Difference between Supermarket and Hypermarket

 

Key Difference: Supermarkets are large self-service grocery stores that offer customers a variety of foods and household supplies. The merchandise is organized into an organized aisle format, where each aisle is numbered or labeled and has only similar goods placed together. Hypermarkets are large retail establishments that are a combination of supermarket and department stores. They are considered as a one-stop shop for all of the customer’s needs. Hypermarkets basically have all the merchandise that could be required by a person on a daily basis.

 

Supermarkets and hypermarkets are two different types of shopping stores that are quite similar in nature. There is only a fine line that differentiates between the two, which can often become confusing for many people. Many hypermarkets are often mistaken for supermarkets and vice-versa. Supermarkets are grocery stores that also provide household items, while hypermarkets are a combination of grocery stores, department stores and discount stores.

 

Supermarkets are large self-service grocery stores that offer customers a variety of foods and household supplies. The merchandise is organized into an organized aisle format, where each aisle is numbered or labeled and has only similar goods placed together. The supermarket houses fresh foods, poultry as well as canned and boxed goods.  Supermarkets are quite larger compared to traditional grocery stores, where people are available behind the counter to provide the consumer with goods and the consumer stands in front of the counter asking for the goods. However, supermarkets are smaller than hypermarkets or big-box markets, which are basically supermarkets combined with departmental stores.

 

Supermarkets have a special format where it allows consumers to pass through aisles using shopping carts or baskets and pick up whatever they require. Although, the early supermarkets did not house fresh grocery or meat, modern supermarkets have meats, poultry, bread, dairy products and fresh fruits and vegetables. In addition to fresh and canned food, supermarkets also keep household products such as cleaning supplies, baby goods, pet needs, medicine, kitchen appliances, crockery, etc. Supermarkets offer low prices and many deals or discounts on their products to attract consumers. Some even operate on negative profit margins sometimes to bring in customers. Supermarkets usually receive goods and merchandise in bulk from either manufacturers or large distributors in order to avail economies of scale. The profit margin is usually very small and the discounts are forwarded to the customers. Supermarkets may also be part of a huge chain system and may be closer to other supermarkets. Supermarkets closer together can save even more on costs by sharing distributors and slashing their transportation costs. Supermarkets are usually one-level brick and mortar store but may also include two floors depending on the amount of supplies that are kept.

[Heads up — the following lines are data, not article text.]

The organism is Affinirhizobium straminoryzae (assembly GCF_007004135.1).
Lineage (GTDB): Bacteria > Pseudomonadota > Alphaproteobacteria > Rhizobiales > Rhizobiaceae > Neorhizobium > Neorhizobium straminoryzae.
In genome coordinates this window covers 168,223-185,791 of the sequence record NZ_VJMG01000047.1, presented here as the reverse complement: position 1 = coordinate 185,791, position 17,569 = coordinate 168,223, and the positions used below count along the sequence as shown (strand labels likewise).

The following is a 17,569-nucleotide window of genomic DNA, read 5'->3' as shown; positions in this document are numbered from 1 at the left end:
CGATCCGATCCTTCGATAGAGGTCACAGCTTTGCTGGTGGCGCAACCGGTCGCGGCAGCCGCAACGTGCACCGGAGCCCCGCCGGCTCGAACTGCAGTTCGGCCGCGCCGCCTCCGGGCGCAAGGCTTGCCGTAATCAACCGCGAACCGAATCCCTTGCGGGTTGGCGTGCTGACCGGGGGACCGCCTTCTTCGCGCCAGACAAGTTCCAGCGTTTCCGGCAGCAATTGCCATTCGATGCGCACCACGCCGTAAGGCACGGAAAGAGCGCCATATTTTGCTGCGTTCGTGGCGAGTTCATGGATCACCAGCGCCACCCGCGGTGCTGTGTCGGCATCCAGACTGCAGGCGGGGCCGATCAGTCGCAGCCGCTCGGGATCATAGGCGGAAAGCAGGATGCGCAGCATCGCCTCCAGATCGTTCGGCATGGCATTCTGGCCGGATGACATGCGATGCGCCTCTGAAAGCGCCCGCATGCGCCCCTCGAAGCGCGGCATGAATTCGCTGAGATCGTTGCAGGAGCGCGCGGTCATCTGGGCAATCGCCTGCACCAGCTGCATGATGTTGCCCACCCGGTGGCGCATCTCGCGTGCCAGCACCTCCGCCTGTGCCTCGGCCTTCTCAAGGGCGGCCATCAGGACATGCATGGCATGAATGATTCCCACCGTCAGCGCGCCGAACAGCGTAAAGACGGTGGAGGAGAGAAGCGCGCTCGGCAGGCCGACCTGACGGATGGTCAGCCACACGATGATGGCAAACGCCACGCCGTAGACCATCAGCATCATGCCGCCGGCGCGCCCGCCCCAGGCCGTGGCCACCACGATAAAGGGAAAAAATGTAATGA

The concept of an inexpensive food market that relies on discounts based on economies of scale was developed by Vincent Astor, who founded the Astor Market in 1915 but failed to be able to make a successful venture and shuttered it in 1917. The first self-service grocery store concept was developed by entrepreneur Clarence Saunders, who founded the Piggly Wiggly stores in 1916. The store become a financial success and become a franchise. Slowly, the concept started becoming popular all over the world, with many developed countries establishing their own self-service grocery stores. In the developing countries, self-service grocery stores are a recent phenomenon and have received only gained popularity in the last decade or so. Specifically in these countries, many supermarkets also offer loose or open merchandise similar to old grocery stores. People can measure our grains, rice and other staple products and buy it by weight. Supermarkets have also started offering ready-to-eat foods as a way to provide the customer to shop as well as eat at the same time. Some supermarkets may also have banks, ATMs, coffee bar, juice bar and anything else that may attract customers.